Secondary school teacher Enoch Burke has been warned his appeal against High Court orders including an injunction to stay away from the school where he worked may not be entertained by the Court of Appeal because he is still in contempt of court.

The appeal court sat briefly this afternoon where the President of the court, Mr Justice George Birmingham, told Mr Burke that it should not be assumed an appeal would be entertained by the court from someone who was still in contempt.

Mr Justice Birmingham said a situation where the person appealing had not obeyed court orders and said they would not be obeying them and yet was seeking orders the other side had to obey would be a very imbalanced situation indeed and one which the court could not countenance.

He said the court usually reserved its decisions and the parties should not assume it could countenance a situation where someone was in contempt of court up to the hearing of appeal, by showing up to the school, and that this would continue while judgment was pending.

The judge said he did not need to hear a response from the parties but wanted to raise it now so Mr Burke would have a chance to deal with the issue on Thursday when the appeal is due to be heard.

He also warned both sides that the matter would have to be dealt with within a day or there could be a significant delay in the court being able to take up the case again.

When the judge had finished his comments, the three appeal court judges rose immediately and the hearing came to an end.

Earlier, Mr Burke was physically removed from the High Court by gardaí for a second time after trying to raise a matter with the judge there.

Mr Burke was removed on Friday from the same courtroom for disrupting the court's business by raising a related issue.

This morning, Mr Justice Brian O'Moore told Mr Burke he could not simply hijack the court's list and that he had not filed the appropriate documentation to make an application to the court.

Mr Burke was then pulled out of court by three gardaí by the arms as he continued to protest.

His mother told the judge that God knew his wickedness.

Mr Burke, who was accompanied this morning by his sister Ammi, as well as his mother and father, had told the judge he was seeking clarification in relation to directions issued last week about inaccuracies in sworn documents relied on by Wilson's Hospital school in earlier hearings.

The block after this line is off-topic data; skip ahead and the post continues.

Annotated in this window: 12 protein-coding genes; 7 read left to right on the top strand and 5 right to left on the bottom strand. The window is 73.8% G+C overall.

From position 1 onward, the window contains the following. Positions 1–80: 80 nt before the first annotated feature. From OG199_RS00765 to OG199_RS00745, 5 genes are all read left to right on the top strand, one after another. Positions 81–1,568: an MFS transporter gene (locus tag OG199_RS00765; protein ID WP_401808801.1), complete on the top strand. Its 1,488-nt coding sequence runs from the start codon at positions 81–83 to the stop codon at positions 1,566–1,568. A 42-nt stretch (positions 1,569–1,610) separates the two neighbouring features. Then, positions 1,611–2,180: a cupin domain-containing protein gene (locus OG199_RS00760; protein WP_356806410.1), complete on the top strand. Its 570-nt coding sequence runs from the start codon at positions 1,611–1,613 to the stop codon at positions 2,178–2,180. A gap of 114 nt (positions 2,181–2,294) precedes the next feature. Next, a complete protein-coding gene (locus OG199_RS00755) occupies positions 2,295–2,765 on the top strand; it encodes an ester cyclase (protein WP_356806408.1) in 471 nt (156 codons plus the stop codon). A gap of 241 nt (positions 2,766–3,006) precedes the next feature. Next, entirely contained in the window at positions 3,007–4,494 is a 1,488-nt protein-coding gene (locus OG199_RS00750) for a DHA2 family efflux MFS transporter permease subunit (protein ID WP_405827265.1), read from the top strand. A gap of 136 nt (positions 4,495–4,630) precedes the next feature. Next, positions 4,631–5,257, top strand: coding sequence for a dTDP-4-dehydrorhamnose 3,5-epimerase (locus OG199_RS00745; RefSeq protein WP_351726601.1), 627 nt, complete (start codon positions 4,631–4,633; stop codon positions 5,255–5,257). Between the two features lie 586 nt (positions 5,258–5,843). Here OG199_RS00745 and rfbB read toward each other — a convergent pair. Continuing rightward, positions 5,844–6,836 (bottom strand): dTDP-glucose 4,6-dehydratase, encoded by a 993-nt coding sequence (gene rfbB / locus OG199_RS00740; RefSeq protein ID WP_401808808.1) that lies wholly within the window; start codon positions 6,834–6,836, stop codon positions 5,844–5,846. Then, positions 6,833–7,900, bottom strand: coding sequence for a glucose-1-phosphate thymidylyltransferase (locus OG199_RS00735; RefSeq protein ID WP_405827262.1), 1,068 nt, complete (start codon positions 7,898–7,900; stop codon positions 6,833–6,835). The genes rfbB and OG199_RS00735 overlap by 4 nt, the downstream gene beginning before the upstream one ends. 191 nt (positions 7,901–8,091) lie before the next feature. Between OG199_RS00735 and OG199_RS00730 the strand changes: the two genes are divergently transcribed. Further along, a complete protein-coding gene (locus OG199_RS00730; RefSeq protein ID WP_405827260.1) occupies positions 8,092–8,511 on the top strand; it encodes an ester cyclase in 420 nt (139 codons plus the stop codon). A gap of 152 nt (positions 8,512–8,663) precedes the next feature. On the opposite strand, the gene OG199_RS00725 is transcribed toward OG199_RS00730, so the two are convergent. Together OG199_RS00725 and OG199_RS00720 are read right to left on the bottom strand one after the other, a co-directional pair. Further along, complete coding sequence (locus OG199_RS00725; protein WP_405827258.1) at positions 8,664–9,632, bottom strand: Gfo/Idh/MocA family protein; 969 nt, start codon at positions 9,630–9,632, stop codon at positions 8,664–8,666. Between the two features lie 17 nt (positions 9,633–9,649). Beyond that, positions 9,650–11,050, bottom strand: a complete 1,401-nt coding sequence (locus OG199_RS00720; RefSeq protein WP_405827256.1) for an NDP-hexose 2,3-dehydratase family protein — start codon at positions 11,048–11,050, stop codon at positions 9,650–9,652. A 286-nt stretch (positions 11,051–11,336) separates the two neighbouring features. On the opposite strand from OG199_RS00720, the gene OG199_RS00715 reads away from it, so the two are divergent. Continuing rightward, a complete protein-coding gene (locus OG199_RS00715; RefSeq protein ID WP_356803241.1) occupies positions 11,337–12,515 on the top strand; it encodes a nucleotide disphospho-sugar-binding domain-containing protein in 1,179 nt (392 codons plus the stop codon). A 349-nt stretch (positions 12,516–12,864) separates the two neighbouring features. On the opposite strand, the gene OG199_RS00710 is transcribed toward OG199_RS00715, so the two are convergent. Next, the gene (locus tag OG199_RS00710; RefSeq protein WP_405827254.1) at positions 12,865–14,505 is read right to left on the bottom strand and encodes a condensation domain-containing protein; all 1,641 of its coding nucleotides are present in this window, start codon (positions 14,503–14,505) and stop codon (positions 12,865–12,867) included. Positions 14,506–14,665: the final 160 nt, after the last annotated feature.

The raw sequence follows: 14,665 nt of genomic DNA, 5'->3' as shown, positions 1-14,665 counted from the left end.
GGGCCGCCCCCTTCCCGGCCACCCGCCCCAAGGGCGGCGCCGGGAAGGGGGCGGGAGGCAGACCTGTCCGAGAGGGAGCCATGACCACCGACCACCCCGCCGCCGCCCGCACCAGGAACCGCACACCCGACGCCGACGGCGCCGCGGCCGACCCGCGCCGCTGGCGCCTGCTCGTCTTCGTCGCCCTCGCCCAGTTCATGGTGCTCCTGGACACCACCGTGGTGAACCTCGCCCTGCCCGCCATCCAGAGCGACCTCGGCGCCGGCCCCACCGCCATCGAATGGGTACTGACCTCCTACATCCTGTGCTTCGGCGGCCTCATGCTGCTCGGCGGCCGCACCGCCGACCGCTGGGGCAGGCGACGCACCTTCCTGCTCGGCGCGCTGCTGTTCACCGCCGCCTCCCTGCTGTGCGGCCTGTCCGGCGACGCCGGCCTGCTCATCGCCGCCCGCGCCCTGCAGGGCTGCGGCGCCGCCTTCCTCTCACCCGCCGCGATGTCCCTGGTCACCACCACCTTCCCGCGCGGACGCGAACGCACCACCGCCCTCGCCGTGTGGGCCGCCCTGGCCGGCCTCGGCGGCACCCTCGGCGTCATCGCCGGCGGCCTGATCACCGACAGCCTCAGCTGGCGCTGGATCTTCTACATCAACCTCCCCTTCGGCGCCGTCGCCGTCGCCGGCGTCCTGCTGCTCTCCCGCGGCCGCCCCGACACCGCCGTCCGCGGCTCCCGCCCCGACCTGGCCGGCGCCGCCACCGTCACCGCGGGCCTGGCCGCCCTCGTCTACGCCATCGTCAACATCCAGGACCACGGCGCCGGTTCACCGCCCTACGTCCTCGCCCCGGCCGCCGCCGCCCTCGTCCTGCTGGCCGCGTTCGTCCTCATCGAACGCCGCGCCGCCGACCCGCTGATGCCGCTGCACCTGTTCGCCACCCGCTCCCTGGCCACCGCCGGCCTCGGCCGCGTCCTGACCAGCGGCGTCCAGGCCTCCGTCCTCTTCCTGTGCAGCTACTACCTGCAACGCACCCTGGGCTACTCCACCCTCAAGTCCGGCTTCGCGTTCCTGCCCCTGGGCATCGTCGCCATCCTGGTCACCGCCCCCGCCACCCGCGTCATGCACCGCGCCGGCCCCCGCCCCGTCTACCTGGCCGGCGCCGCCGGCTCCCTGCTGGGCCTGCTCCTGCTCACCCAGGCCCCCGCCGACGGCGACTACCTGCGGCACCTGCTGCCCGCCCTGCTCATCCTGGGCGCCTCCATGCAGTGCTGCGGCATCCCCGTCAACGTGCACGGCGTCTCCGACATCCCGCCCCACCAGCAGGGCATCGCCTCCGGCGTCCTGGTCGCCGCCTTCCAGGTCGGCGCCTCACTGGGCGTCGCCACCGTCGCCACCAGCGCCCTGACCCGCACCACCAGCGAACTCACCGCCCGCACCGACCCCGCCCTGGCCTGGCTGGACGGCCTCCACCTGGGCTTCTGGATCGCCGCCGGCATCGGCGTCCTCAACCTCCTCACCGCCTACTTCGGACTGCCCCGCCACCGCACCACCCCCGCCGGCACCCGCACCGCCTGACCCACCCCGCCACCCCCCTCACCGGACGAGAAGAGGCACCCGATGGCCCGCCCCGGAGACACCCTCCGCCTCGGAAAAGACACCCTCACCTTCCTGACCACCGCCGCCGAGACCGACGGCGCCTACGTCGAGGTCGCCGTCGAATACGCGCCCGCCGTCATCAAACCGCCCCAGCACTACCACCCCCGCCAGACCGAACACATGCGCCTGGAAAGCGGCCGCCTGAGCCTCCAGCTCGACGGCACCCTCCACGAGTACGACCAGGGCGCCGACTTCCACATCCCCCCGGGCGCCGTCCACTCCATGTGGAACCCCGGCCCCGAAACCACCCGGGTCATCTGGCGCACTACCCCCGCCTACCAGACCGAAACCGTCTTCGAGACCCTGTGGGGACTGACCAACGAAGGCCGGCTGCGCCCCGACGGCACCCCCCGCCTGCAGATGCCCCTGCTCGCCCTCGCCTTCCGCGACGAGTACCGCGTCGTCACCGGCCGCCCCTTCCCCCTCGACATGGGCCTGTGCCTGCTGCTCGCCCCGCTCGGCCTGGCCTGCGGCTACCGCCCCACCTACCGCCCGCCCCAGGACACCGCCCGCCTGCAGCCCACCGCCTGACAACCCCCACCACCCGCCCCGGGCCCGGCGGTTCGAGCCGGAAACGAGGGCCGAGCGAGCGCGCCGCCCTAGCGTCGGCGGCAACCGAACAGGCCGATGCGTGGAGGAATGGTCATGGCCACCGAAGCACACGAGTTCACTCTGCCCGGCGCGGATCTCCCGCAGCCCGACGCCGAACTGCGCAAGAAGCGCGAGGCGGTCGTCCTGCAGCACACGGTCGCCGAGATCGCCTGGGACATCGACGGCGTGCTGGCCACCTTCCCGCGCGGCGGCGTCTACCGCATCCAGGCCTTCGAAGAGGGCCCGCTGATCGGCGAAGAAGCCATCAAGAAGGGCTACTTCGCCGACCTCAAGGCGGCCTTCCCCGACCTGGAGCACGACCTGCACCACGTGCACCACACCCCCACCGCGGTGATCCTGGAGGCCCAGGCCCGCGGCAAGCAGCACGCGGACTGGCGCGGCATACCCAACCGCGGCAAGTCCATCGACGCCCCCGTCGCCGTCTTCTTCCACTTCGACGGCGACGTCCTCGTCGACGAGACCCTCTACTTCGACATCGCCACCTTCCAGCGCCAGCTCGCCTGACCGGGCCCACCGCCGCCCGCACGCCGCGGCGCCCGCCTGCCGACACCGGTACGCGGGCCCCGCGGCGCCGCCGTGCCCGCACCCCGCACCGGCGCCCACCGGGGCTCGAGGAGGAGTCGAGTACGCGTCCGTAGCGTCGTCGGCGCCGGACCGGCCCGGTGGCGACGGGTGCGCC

He continued to speak over the judge, accusing the court of trying to delay matters so that his appeal over the injunctions granted against him would have to be adjourned.

Mr Justice O’Moore asked gardaí to remove Mr Burke as he continued to protest. He was dragged from the court by his arms by members of An Garda Síochána, while continuing to grab on to the bench in front of him, and protesting against his removal.

His mother, Martina, told the gardaí they had no right to remove her son from court.

His sister told the judge Mr Burke was being treated differently from the school. She claimed the school had been allowed to make an application without the necessary documentation. The judge said the school had never shown the level of disrespect Mr Burke had shown to the court.

He told Ms Burke if she did not listen to him, she would also be removed. But their mother said they would leave. As she left Court 3, she told Mr Justice O'Moore he was "absolutely corrupt" and that God knew about his wickedness.

The judge apologised to a barrister who was attempting to make applications when Mr Burke began speaking.

He told them it was "intolerable" that people were subject to that and he apologised that the barrister had to go through that "regrettable experience".

Just over two weeks ago, lawyers for the school told the court that there were "factual inaccuracies" in affidavits sworn by the chairman of the school's Board of Management as part of the injunction proceedings against Mr Burke.

The inaccuracies related to the original meeting in the school where a student made a request to be called by a different name and for "they" pronouns to be used.

Lawyers for the school said the then principal had not been present for the substantive portion of this meeting as originally stated and only one of the student’s parents had been present.

The judge’s registrar wrote to the parties directing that the school should file a full corrective affidavit.

Mr Burke has said the school subsequently filed four extra affidavits.

On Friday evening, Mr Justice O'Moore directed that as the documents containing the inaccuracies had not been part of any of the matters that came before him, the errors should instead be brought to the attention of the judges who had dealt with earlier hearings.

He said the school and Mr Burke were free to do this.

Mr Burke’s appeal later this week is against the orders granted by the High Court last year, including the injunction granted in September directing him not to trespass at the school.

Mr Justice O'Moore imposed a daily fine of €700 just over two weeks ago to continue as long as Mr Burke continues to defy the injunction.

That fine now stands at almost €13,000.